Violent act doesn’t kill enjoyment at live gigs
Killing the vibe? Express & Star columnist Becci Stanley with today's Talking Point
It’s something that splits the alternative music scene right down the middle – crowd killing.
The dauntingly-named practice is described by Urban Dictionary as ‘when at a hardcore/metalcore show someone hardcore dances along the border of the mosh pit with the intent of hitting the crowd’.
For those uninitiated in rock shows, where the terms mosh pit and metalcore are nothing more than complete nonsense, crowd killing refers to someone who intentionally throws punches and kicks at members of the crowd while dancing – and I say that lightly – to the live music.
It sounds preposterous that you could go to a music concert and have your head kicked in by a fellow fan in the name of enjoyment, but if you’ve gone to enough rock shows you will have certainly witnessed this behaviour.
Though this topic has been rife on social media and message boards in the last few years – especially in Birmingham with it’s thriving hardcore and beatdown music scene producing bands such as Sentenced, Curbstomp, Drawn In, Splintered and many more – it’s certainly nothing new.
In the 70s, people used to throw their bodies around at punk and hardcore shows, and that culture has stood the test of time with flailing limbs still a common sight at gigs.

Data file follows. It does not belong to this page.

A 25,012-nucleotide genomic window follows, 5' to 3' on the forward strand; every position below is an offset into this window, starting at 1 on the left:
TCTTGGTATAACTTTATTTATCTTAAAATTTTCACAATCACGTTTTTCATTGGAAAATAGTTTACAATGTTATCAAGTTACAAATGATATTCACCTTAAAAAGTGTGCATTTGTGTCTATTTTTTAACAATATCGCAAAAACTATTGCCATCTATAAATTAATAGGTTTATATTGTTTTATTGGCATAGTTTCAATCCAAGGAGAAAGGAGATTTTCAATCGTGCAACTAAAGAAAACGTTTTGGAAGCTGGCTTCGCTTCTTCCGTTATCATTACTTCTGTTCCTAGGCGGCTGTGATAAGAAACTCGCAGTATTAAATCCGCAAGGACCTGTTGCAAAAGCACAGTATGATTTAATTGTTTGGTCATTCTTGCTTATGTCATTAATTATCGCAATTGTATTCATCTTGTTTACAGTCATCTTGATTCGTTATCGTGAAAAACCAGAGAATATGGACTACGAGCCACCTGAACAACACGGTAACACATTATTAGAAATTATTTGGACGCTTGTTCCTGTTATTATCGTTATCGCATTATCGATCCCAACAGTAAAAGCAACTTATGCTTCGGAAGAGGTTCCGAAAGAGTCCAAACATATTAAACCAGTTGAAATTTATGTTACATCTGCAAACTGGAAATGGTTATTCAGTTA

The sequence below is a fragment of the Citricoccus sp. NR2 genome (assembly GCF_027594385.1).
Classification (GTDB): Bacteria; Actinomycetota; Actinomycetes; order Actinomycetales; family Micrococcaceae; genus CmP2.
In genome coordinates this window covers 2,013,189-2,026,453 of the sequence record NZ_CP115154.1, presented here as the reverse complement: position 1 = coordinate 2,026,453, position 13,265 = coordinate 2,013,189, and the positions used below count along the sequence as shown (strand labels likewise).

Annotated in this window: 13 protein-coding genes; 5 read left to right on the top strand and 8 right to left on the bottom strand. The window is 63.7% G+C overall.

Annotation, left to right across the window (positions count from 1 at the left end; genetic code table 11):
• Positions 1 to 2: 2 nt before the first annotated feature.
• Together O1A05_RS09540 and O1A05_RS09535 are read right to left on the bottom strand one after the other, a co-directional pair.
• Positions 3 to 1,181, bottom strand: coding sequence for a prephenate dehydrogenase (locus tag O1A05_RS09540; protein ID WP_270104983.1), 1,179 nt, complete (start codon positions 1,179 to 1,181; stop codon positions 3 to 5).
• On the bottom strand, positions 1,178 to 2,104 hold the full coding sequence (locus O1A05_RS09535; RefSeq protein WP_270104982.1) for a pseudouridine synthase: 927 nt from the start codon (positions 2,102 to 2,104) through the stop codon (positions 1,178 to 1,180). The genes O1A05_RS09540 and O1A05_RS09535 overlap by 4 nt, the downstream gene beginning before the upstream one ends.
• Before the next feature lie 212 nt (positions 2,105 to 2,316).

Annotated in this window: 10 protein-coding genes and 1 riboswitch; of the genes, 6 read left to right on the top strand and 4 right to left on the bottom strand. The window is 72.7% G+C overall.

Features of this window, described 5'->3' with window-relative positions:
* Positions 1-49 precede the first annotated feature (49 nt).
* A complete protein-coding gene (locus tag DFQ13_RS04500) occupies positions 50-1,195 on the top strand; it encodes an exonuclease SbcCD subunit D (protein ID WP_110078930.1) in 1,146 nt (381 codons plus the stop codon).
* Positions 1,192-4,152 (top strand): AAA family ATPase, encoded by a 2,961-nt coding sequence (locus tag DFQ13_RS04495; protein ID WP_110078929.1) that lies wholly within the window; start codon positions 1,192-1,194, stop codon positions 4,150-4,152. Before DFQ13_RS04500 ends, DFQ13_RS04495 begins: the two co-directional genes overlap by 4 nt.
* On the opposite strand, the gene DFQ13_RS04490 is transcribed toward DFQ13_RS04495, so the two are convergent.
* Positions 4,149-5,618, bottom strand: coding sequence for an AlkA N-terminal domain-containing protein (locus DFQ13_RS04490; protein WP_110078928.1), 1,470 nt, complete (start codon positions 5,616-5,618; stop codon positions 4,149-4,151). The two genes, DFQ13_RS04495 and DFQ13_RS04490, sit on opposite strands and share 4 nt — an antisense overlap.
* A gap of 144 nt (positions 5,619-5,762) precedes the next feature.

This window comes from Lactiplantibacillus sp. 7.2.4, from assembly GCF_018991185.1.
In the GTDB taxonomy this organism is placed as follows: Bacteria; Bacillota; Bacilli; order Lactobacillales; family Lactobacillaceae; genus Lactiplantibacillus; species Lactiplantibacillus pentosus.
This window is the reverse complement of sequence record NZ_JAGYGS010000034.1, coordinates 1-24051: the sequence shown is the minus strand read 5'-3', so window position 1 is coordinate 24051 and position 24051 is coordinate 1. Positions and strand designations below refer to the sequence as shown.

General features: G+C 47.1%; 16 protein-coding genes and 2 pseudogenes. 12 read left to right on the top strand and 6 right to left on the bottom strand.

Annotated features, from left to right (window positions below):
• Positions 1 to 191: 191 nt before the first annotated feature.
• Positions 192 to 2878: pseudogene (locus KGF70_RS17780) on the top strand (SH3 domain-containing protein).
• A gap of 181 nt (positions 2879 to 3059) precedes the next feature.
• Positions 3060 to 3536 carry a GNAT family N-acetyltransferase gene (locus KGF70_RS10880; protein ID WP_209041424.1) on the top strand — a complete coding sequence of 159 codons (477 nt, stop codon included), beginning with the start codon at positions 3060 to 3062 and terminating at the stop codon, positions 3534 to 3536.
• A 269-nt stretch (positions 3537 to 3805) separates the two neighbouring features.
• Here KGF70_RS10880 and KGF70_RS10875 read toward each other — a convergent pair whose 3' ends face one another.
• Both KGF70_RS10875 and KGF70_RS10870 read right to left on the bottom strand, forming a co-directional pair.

This intentional violence has divided alternative music fans across the world, with some defending crowd killing, and others questioning why it is tolerated.
Hardcore music and its fanbase champions equality, acceptance, love and family through it’s passionate lyrics and gritty music, but for many the shows are a no go zone without a helmet and knee pads.
Mosh pits are one thing – you can decide to participate or move out of the way to watch the show uninterrupted – but when an entire venue turns into an amateur fight club, you spend a lot of your time checking your surroundings.
If you walked up to someone in the street and hit them, you’d potentially face a criminal record, so it begs the question as to why this behaviour is not treated with the same gravity when it’s exhibited during a concert.
This behaviour could in turn have a negative effect on live music and venues that promote it as a whole. If crowd killing puts people off from going to shows, it doesn’t become financially viable for bands or promoters to put them on
But has hardcore suffered because of this? It seems not, as the scene absolutely thrives with regular shows across the country, even the world, that often sell-out.
Many fans of hardcore have defended this behaviour as something that is a staple of hardcore shows, and something that adds to the live atmosphere.
There’s something quite bizarre about watching one person kick another in the face at the height of a live set, then the duo shake hands and laugh about it afterwards. But crowd killing and raucous behaviour seem to go hand in hand with hardcore shows, and some crowd members even enjoy it.
Whatever your views on crowd killing, it’s sure to not go anywhere anytime soon.